Information Systems Success Model: Difficulty in Quantifying User Frame of Reference
Information Systems 1Information Systems Success Model: Difficulty in Quantifying User Frame of Reference Edgardo Donovan ITM 604 – Dr. Indira Guzman Module 1 – Case Analysis Monday, April 19, 2010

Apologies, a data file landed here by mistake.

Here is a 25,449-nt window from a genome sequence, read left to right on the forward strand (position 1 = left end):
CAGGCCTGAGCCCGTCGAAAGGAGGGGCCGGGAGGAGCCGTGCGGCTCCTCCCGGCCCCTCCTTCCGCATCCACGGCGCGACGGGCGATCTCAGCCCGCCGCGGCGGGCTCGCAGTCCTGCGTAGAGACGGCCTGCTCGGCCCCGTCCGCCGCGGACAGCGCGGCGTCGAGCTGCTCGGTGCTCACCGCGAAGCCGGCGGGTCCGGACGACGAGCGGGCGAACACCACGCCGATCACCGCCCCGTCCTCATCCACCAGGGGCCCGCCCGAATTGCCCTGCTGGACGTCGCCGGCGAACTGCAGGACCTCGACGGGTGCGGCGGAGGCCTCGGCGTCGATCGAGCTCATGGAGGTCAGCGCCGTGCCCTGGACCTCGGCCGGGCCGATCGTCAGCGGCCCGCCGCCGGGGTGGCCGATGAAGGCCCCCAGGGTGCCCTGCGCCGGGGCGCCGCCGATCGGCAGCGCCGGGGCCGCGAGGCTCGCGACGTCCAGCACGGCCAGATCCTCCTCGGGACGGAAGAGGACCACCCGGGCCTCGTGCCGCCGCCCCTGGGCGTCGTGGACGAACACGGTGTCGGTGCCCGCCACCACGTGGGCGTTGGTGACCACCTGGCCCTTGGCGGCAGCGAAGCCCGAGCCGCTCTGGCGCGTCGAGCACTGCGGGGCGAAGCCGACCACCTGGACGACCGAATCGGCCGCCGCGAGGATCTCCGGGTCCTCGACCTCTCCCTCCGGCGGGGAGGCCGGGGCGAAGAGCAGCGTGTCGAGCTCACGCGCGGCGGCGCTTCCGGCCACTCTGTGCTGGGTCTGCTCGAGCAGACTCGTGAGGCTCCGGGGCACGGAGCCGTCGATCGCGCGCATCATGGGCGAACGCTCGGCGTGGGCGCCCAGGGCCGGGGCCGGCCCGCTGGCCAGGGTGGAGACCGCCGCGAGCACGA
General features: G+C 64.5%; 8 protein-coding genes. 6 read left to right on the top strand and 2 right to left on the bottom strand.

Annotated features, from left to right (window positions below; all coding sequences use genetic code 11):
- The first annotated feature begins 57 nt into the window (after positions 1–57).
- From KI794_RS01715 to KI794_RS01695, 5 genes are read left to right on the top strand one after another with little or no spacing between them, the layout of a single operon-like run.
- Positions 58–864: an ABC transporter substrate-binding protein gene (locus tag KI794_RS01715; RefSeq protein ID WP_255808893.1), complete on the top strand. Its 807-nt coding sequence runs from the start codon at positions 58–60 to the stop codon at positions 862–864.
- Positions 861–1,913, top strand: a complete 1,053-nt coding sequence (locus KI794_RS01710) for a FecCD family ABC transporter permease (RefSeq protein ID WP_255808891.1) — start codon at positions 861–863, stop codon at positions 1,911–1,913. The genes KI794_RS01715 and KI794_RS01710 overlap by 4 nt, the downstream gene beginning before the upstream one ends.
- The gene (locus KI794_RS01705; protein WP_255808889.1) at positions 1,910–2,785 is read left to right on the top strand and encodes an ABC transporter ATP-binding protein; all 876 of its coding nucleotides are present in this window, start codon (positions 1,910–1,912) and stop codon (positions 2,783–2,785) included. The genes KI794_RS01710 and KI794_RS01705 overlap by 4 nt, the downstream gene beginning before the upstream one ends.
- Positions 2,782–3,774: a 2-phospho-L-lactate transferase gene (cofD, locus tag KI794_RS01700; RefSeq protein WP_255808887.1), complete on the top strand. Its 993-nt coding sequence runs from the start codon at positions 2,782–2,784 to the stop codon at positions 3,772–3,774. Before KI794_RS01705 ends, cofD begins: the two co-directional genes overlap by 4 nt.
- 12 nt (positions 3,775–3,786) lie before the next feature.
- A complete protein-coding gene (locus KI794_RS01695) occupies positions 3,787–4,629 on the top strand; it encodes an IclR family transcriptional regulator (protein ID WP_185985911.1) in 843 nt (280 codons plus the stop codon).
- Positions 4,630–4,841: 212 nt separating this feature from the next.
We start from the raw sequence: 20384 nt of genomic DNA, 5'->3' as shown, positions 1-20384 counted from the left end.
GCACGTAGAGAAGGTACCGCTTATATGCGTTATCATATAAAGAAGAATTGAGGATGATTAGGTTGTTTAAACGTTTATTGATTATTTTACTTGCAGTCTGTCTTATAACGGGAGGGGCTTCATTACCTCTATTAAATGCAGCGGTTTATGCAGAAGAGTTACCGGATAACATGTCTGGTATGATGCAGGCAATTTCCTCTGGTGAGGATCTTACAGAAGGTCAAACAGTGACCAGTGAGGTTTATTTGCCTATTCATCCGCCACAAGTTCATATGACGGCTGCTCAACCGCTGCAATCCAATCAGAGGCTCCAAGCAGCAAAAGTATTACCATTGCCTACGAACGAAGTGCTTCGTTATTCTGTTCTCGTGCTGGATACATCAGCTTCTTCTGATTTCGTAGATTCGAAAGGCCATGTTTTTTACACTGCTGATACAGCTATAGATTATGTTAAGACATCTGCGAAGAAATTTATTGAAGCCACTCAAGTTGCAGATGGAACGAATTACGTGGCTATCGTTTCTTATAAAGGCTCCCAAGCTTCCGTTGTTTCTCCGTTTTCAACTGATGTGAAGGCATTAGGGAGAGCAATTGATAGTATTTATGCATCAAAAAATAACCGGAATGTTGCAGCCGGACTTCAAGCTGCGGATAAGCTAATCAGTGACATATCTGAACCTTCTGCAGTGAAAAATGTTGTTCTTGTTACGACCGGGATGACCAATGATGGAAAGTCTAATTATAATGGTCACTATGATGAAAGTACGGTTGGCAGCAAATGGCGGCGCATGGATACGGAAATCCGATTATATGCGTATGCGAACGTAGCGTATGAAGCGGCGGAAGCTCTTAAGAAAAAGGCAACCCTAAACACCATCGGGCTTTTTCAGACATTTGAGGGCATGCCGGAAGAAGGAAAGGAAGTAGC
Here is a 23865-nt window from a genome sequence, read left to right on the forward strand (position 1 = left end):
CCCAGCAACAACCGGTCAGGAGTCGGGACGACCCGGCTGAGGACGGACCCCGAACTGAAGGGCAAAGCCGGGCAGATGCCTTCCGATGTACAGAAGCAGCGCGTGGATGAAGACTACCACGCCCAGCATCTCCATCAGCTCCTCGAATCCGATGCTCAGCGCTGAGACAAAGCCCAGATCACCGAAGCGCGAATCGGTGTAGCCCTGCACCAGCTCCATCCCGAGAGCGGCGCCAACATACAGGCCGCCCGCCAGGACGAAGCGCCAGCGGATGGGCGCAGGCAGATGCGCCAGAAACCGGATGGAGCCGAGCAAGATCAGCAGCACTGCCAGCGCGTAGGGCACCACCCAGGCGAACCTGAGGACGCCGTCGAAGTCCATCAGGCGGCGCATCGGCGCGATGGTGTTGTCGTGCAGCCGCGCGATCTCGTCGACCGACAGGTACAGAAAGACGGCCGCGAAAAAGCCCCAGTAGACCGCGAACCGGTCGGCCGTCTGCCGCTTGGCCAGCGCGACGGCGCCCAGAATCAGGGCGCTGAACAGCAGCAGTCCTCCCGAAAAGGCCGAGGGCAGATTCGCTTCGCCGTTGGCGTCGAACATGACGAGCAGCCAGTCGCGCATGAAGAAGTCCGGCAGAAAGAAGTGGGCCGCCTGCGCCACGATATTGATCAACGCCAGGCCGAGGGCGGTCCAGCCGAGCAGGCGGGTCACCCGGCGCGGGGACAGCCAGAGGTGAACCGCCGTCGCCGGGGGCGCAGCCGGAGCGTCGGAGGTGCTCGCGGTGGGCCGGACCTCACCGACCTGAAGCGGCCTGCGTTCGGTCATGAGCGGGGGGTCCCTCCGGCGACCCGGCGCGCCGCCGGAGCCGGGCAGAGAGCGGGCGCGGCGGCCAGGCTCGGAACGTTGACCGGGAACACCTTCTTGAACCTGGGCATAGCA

Information Systems 2 Information Systems Success Model: Difficulty in Quantifying User Frame of Reference An information systems success model is a theoretical tool that arguably has thepotential to measure the scope and effectiveness of an organization’s overall information systemsutilization and overall return on investment. The first and most important article written byDeLone and McLean in 1992 and then the revised model updated a decade later (2003) providedresearchers and practitioners with a way to quantify the effectiveness of information systems.This model centered around the variables of “systems quality” and “systems characteristics” andutilized information drawn from survey on the organization’s information systems consumersand practitioners. Although it is debatable whether this tool can be utilized by executivemanagement to effectively gauge the success of their information systems, it constitutes one ofthe most important pieces of work that attempts to define and measure information systemssuccess in a universal fashion. A large number of studies have been conducted to identify thosefactors that contribute to information systems success. However, the dependent variable of I/Ssuccess has been hard to define. This taxonomy posits six major dimensions of categories of I/Ssuccess: system quality, information quality, use, use satisfaction, individual impact, andorganizational impact (McLean 60). Although the wide popularity of the model is strong evidence of the need for acomprehensive framework in order to integrate IS research findings (McLean 10) there is littleevidence establishing that there is a broad consensus that DeLone and McLean have indeedsucceeded in filling such a demand. In every organization there is a demand for easy solutionsbut not a functional need for uniform glossed over methodologies leading to broadinterpretations. DeLone and McLean have provided a methodology to survey in an attempt tocull data that can then be used to classify practitioner and end-user opinions of information